Vague Utterances in Context

Take an utterance of (1):

(1) John is tall.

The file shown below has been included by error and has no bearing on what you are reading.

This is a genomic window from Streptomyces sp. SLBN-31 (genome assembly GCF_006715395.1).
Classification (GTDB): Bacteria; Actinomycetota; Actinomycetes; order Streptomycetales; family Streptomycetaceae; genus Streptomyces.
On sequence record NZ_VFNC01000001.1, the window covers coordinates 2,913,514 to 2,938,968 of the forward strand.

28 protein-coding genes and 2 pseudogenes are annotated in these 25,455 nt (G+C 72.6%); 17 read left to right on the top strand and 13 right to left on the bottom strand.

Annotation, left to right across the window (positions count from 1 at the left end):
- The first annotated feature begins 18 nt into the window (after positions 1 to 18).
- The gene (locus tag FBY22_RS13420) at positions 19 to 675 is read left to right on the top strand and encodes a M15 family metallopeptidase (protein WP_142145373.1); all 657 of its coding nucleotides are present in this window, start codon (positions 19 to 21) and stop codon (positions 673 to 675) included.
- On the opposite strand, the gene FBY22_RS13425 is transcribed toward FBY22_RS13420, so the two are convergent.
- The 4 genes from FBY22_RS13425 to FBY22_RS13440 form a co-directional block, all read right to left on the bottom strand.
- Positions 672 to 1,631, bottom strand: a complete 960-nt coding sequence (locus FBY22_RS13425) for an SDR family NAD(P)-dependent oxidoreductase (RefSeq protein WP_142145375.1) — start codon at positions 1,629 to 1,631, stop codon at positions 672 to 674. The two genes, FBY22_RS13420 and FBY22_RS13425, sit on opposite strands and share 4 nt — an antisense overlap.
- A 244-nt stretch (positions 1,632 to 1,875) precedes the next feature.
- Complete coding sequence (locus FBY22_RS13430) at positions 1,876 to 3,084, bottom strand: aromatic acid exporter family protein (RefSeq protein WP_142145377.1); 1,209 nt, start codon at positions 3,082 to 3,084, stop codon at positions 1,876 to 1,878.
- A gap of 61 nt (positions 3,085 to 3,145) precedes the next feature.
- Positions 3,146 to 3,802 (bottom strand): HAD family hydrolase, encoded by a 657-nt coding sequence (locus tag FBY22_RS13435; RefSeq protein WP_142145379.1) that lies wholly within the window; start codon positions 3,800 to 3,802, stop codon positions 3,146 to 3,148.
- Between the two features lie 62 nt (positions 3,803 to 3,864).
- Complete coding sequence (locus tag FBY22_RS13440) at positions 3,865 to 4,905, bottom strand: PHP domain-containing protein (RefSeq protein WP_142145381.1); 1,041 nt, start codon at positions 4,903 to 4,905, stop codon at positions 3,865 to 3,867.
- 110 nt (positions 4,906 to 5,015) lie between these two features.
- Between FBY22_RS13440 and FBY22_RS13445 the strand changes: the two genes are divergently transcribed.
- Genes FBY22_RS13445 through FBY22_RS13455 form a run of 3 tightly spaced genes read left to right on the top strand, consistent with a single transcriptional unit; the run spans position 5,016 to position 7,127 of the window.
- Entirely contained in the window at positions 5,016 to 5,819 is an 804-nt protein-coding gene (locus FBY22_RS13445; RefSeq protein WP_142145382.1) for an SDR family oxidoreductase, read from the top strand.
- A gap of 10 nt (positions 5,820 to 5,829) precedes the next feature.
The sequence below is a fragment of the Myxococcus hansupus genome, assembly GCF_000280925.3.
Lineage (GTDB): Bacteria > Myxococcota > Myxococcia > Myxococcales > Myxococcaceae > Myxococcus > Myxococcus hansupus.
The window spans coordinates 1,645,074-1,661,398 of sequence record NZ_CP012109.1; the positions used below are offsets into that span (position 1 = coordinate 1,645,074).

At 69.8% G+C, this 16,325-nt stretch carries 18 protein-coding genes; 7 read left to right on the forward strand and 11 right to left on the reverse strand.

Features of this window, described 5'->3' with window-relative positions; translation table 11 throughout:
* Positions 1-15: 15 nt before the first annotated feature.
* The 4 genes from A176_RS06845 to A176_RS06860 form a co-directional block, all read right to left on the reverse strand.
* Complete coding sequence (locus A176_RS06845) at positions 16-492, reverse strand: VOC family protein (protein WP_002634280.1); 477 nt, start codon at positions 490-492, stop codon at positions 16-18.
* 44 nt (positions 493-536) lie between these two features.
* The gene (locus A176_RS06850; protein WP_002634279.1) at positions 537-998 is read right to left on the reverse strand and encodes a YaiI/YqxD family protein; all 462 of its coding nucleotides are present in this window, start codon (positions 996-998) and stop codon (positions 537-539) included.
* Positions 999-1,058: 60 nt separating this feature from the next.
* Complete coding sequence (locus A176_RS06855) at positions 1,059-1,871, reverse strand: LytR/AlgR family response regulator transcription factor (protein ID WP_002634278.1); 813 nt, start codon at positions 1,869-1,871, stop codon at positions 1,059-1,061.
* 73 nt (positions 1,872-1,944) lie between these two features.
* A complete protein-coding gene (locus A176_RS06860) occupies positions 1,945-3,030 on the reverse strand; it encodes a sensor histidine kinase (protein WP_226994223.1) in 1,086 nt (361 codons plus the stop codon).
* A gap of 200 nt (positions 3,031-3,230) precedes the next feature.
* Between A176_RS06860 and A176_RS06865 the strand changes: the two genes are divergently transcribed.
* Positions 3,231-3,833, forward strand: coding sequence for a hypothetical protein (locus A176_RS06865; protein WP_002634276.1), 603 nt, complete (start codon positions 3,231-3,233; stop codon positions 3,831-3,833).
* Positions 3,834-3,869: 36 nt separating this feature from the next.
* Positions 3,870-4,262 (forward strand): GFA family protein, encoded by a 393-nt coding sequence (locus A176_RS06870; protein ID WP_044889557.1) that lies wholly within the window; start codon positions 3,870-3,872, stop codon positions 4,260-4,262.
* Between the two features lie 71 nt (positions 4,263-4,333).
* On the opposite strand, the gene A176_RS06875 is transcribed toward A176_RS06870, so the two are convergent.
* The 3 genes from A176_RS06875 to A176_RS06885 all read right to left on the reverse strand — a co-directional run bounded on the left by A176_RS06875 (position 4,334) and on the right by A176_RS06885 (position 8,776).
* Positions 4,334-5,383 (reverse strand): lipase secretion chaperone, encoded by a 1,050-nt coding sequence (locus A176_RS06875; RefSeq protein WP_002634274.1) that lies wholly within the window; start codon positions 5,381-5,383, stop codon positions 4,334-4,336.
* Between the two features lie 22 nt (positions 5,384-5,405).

(1) is both context-sensitive and vague. What counts as tall depends on what kinds of things we are comparing it to, and what the standards of tallness that are useful in our circumstances are. Both of these dimensions of variation exhibit vagueness. But, we can perfectly well communicate with (1) even if we don’t know how tall exactly is tall or how tall John is. We argue for a theory according to which the contextual resolution of words like “tall” is determined by the mechanisms of discourse coherence that specify the linguistic relations the utterance containing it bears to the prior discourse and the real world situation it is embedded in. Our account allows us to capture how (1) can be used to make a useful distinction among the relevant class of individuals, as well as how it can be used to refine our understanding of what the standard for tallness is (cf. Barker 2002), while at the same time assigning a precise truth-conditional content to it. Moreover, we also capture that (1) exhibits vagueness: we argue that vagueness of (1) results from the fact that the agents typically have only incomplete information about the standards set by the mechanisms of discourse coherence.